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Salmon Forest

by David Suzuki and Sarah Ellis, Sheena Lott, illus.

There’s a lot going on between this book’s attractive covers: the story of a father and daughter’s riverbank walk in autumn, a lesson in biology and ecology, an encounter with a native family who provide a glimpse of their culture’s salmon fishing tradition, a contemporary recipe for barbecued salmon, and a six-word glossary (which I wish had included the word “oolichan”).

The story provides a framework for information about salmon and their role in the circle of life vis-à-vis rivers, forests, wildlife, and humans. The book’s theme is expressed simply and clearly in the final pages by the native mother: “In nature, everything is connected.” The non-native father, in what is perhaps a telling cultural distinction, uses a mechanical merry-go-round analogy to deliver the same message.

Salmon Forest, co-published by the David Suzuki Foundation, is the collaboration of a British Columbia power trio. Environmentalist David Suzuki, children’s author Sarah Ellis, and illustrator Sheena Lott are highly honoured veterans in their respective fields. The story is adequate and the factual information basic but good. Lott’s watercolours, rich in earth and water tones and punctuated with jolts of red, capably range from forest to underwater scenes, salmon eggs to rotting carcasses, and hungry animals to hungry people.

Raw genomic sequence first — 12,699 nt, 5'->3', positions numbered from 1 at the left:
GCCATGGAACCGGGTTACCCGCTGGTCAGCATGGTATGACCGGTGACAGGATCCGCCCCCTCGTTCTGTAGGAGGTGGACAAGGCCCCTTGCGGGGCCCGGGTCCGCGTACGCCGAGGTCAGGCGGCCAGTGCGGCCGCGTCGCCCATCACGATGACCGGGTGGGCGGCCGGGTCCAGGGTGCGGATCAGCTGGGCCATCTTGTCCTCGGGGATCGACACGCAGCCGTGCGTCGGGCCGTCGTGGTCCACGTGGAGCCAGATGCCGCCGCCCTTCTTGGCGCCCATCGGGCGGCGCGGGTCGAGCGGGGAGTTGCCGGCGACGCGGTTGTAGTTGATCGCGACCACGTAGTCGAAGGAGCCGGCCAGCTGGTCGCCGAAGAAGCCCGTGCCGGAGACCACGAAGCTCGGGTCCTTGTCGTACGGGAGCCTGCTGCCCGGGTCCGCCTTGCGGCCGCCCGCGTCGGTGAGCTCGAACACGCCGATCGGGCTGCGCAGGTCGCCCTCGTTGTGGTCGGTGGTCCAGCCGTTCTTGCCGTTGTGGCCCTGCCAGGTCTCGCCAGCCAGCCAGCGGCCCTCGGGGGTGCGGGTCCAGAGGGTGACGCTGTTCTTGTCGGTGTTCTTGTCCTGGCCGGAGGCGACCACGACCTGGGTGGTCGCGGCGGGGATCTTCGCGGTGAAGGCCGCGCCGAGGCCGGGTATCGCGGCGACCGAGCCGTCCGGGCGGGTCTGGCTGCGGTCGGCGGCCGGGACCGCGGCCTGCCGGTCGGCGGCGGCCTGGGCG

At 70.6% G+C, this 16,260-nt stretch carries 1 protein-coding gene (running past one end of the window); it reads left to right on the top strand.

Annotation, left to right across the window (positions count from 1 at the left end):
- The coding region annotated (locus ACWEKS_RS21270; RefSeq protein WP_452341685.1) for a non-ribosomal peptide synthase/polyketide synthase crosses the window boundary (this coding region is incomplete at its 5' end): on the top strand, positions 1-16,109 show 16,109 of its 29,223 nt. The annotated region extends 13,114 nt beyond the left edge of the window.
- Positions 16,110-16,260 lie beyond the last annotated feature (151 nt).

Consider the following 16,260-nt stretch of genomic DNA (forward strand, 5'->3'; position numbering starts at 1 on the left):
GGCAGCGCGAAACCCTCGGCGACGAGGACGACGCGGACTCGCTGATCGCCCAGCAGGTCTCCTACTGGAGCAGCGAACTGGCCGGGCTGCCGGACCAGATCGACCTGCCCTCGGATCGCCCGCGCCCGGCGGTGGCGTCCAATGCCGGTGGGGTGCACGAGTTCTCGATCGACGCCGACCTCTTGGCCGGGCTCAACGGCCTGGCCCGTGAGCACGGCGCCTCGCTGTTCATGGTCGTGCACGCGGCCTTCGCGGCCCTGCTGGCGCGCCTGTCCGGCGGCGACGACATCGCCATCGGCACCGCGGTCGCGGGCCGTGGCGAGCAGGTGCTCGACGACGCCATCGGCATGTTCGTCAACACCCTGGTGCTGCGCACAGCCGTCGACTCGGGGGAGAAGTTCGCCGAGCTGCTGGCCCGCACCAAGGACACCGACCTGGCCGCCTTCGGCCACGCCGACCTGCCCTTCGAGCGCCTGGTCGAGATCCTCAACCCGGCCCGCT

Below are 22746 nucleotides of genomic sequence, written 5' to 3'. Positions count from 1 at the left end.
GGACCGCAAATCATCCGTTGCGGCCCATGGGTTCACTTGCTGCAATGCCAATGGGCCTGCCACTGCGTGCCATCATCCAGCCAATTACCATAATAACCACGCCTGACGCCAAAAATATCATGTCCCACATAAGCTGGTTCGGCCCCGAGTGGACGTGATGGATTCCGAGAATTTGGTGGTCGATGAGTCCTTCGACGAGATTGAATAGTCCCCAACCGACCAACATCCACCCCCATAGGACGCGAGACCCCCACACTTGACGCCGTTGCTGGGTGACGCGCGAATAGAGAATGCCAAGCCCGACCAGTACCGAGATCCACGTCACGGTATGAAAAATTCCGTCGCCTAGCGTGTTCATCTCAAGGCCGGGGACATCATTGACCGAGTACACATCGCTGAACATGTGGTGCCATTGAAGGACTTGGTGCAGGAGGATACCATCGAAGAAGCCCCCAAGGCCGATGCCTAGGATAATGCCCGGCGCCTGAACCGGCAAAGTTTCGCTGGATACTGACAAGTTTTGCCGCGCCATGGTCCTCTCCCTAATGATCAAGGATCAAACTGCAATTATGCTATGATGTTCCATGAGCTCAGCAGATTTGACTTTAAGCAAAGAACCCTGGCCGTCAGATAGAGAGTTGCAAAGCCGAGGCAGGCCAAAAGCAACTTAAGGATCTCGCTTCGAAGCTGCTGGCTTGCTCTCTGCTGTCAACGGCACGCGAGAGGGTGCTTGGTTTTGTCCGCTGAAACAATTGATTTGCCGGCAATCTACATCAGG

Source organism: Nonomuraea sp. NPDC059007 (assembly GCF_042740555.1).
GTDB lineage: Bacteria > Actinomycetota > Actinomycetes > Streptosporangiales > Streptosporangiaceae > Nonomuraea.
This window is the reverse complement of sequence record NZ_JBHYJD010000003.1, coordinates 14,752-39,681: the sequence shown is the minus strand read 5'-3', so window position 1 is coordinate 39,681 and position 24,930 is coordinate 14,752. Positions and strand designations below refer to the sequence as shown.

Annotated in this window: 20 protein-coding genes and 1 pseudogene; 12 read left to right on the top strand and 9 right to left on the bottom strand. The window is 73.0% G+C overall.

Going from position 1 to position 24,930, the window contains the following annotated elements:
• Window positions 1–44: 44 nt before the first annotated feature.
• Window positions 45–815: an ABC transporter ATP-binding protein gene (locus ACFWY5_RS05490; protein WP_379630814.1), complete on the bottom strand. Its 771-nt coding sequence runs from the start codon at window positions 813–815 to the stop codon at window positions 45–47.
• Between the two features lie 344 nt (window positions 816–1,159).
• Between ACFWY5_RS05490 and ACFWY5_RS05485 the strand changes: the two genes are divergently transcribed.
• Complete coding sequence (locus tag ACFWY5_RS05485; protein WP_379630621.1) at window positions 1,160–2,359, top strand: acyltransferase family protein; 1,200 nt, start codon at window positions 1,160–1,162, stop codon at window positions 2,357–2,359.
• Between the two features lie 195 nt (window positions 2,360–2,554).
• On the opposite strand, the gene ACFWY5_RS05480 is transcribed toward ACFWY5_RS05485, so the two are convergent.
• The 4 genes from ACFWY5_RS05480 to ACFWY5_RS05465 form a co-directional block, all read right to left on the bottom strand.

Still, the book feels wobbly in concept. Canadian librarians have assessed it as non-fiction; American librarians, as fiction. The merry-go-round metaphor seems too juvenile for a girl old enough to watch a salmon spawning video at school, and I wondered why the book was called Salmon Forest rather than Salmon Rivers or Salmon People. Ultimately, however, the heart of this book is in the right place, and its circle-of-life and balance-of-nature messages are good ones.